Systems Engineering/Systems Engineering and Technical Assistance (SETA)
Systems engineering is an interdisciplinary field of engineering and engineering management that focuses on how to design and manage complex systems over their life cycles. At its core systems engineering utilizes systems thinking principles to organize this body of knowledge. Issues such as requirements engineering, reliability, logistics, coordination of different teams, testing and evaluation, maintainability and many other disciplines necessary for successful system development, design, implementation, and ultimate decommission become more difficult when dealing with large or complex projects. Systems engineering deals with work-processes, optimization methods, and risk management tools in such projects. It overlaps technical and human-centered disciplines such as industrial engineering, mechanical engineering, manufacturing engineering, control engineering, software engineering, electrical engineering, cybernetics, organizational studies and project management. Systems engineering ensures that all likely aspects of a project or system are considered, and integrated into a whole.
SETA is an industry term, which the U.S. Department of Defense (DoD) has used since at least 1995, for example in the Software Engineering Institute (SEI); ‘Defense Acquisition Deskbook, “S”; the An Acronym List for the Information Age (Armed Forces Communications and Electronics Association); the DoD Guide to Integrated Product and Process Development). The government often needs to supplement its internal SETA capability in order to meet its frequently changing needs and demands. Through a formal Request for Information (RFI)/ Request for Proposal (RFP) process the government is able to contract with a commercial organization to provide certain services. SETA contractors work alongside government employees often within the same workspace. SETA contractors may participate in government contracting actions and may assist in managing other contracts. A SETA contractor cannot be the Contracting Officer Representative (COR) or Assistant COR (ACOR), but they may function as the Technical Point of Contact (TPOC). Since SETA contractors may have access to procurement sensitive information there is a risk of Conflict of Interest (CoI) which is mitigated through Non-Disclosure Agreements (NDAs) and firewalls restricting communications within corporations.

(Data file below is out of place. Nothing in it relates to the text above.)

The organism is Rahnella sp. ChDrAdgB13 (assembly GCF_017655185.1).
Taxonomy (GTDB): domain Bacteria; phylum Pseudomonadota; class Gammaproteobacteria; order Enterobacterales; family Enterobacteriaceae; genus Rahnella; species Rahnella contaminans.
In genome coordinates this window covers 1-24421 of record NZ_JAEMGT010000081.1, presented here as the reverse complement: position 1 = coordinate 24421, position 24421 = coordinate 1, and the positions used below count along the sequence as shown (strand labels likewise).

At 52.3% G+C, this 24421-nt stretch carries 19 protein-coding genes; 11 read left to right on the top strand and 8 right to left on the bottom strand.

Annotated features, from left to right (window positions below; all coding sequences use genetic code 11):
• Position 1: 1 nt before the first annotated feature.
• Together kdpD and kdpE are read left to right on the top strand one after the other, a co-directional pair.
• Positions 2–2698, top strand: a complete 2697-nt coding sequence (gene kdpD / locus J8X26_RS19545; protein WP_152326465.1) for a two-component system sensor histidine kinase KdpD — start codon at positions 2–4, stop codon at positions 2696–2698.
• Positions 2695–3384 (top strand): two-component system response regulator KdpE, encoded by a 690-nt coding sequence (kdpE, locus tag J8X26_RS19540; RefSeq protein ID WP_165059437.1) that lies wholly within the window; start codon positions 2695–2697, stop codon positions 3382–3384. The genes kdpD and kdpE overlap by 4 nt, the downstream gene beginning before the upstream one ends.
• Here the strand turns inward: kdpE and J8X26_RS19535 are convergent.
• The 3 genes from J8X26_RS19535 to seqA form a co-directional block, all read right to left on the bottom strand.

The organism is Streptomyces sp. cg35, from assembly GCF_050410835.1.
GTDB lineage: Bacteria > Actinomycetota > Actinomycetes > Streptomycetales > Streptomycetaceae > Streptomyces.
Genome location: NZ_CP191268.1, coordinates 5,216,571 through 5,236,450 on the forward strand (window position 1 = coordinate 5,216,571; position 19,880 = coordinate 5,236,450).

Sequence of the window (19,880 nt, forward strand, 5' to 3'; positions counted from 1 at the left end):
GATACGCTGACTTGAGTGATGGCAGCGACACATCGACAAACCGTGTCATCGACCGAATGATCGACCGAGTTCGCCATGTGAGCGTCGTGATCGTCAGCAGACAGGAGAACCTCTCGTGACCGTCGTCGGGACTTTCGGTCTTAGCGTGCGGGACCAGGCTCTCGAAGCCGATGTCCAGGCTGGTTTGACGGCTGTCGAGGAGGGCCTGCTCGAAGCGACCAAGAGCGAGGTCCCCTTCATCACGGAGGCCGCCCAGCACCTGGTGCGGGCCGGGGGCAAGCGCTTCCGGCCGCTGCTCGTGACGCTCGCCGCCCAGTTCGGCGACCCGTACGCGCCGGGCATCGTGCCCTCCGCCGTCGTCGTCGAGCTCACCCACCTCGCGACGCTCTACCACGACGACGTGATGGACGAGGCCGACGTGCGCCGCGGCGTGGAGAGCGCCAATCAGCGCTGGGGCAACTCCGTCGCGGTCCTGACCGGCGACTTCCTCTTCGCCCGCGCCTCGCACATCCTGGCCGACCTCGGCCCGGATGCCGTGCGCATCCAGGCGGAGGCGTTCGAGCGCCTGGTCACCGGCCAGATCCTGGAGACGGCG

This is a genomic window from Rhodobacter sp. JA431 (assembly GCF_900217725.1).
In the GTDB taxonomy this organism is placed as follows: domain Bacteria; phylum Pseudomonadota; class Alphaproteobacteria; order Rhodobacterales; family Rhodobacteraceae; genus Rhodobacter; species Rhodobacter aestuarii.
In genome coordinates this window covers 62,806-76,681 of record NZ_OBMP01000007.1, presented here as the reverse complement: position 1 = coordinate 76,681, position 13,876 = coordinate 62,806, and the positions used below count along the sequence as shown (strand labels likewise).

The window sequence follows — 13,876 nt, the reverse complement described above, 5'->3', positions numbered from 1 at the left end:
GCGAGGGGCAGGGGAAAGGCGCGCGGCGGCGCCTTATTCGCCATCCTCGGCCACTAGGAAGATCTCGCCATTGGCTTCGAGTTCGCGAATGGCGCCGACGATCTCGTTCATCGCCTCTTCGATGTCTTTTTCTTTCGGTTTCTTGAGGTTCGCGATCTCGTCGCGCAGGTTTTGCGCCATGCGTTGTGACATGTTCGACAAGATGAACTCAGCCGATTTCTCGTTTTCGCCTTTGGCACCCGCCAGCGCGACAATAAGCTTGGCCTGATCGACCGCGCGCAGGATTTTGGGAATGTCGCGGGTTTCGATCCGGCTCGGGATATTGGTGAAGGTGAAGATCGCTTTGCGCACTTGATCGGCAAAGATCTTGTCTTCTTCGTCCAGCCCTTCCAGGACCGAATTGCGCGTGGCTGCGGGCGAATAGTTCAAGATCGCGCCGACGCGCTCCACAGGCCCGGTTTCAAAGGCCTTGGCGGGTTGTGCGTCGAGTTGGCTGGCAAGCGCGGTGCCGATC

Enterprise and Data Architecture
Enterprise Architecture (EA) is a well-defined practice for conducting enterprise analysis, design, planning, and implementation, using a comprehensive approach at all times, for the successful development and execution of strategy. EA applies architecture principles and practices to guide organizations through the business, information, process, and technology changes necessary to execute their strategies. These practices utilize the various aspects of an enterprise to identify, motivate, and achieve these changes.
In IT, data architecture is composed of models, policies, rules or standards that govern which data is collected, and how it is stored, arranged, integrated, and put to use in data systems and in organizations. Data is usually one of several architecture domains that form the pillars of an enterprise architecture or solution architecture.
Portfolio Management/ Capital Planning and Investment Control (CPIC)
IT portfolio management is the application of systematic management to the investments, projects and activities of enterprise IT departments. Examples of IT portfolios would be planned initiatives, projects, and ongoing IT services (such as application support). The promise of IT portfolio management is the quantification of previously informal IT efforts, enabling measurement and objective evaluation of investment scenarios. CPIC is an IT governance and management methodology for selecting, controlling and evaluating the performance of IT investments throughout the full lifecycle.